MISSION UPDATES | December 9, 2020

Sols 2967-2968: Curiosity Heading to the Sands for the Holidays

Written by Ashley Stroupe, Mission Operations Engineer at NASA's Jet Propulsion Laboratory
an image of Mars
This image was taken by Front Hazard Avoidance Camera (Front Hazcam) onboard NASA's Mars rover Curiosity on Sol 2965. Credit: NASA/JPL-Caltech. Download image ›

Curiosity is making her way to "Sands of Forvie,” the large sand field we’ve been seeing in the orbital images. Today, the rover planners are trying to drive as far as possible and expect to reach the 'rubbly unit' that is on the way to Sands of Forvie. The drive is extending beyond where we can see by making use of guarded driving, allowing the rover to look for hazards and stop if conditions are unsafe. The total distance is about 65 meters.

Prior to hitting the road, Curiosity will collect MAHLI and APXS data on a large clast, “Dun Eideann,” that is in an otherwise rubbly workspace, as visible in the Front Hazcam image. This is part of our regular tracking of compositional changes and will help us characterize the clasts in this area. We are also taking some Mastcam multispectral images of “Island Davaar,” and collecting both Mastcam multispectral and ChemCam passive spectral data of targets “Obar Dheathaian,” and “Eilean.” All three targets are some nearby interesting-looking rocks that potentially could be meteorites. We are also taking observations of Shillhope Law with Mastcam and ChemCam LIBS. Mastcam is doing stereo images of the pediment, to get a better sense of its morphology, and distant rocks in areas named “Nairnsire” and “Peerie Minn.”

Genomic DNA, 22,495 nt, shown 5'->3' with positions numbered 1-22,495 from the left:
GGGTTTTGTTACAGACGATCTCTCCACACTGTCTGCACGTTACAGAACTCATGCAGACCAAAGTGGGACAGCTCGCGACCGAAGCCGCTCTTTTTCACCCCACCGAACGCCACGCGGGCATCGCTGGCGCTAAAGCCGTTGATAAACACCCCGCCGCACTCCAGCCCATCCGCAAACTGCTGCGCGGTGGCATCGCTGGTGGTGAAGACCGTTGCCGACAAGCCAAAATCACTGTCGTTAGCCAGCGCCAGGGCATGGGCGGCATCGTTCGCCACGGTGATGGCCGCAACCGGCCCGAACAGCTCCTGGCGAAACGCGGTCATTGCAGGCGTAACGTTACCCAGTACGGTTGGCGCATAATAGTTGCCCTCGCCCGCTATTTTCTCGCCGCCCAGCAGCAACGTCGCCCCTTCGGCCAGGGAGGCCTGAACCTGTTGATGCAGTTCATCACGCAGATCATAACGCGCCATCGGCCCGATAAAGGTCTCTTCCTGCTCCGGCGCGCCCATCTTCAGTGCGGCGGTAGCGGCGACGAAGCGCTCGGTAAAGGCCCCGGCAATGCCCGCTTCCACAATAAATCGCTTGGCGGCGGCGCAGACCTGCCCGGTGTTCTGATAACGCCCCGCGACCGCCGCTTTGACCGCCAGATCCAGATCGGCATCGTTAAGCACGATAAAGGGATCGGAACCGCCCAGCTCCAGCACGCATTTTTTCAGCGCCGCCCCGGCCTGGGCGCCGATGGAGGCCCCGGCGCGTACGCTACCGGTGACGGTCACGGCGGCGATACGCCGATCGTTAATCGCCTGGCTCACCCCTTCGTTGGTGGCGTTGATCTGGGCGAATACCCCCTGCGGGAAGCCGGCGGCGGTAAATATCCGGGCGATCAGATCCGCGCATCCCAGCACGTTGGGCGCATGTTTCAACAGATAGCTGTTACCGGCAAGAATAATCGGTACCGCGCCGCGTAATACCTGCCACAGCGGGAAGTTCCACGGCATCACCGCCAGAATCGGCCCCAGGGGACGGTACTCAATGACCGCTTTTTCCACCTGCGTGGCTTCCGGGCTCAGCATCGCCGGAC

After the drive, on the second sol of the plan, we’re doing a lot of untargeted science. We have a lot of environmental observations, predominantly looking for dust devils, and an atmospheric argon measurement by APXS. In addition, we’re letting Curiosity choose her own targets using AEGIS – it is always interesting to see what she finds!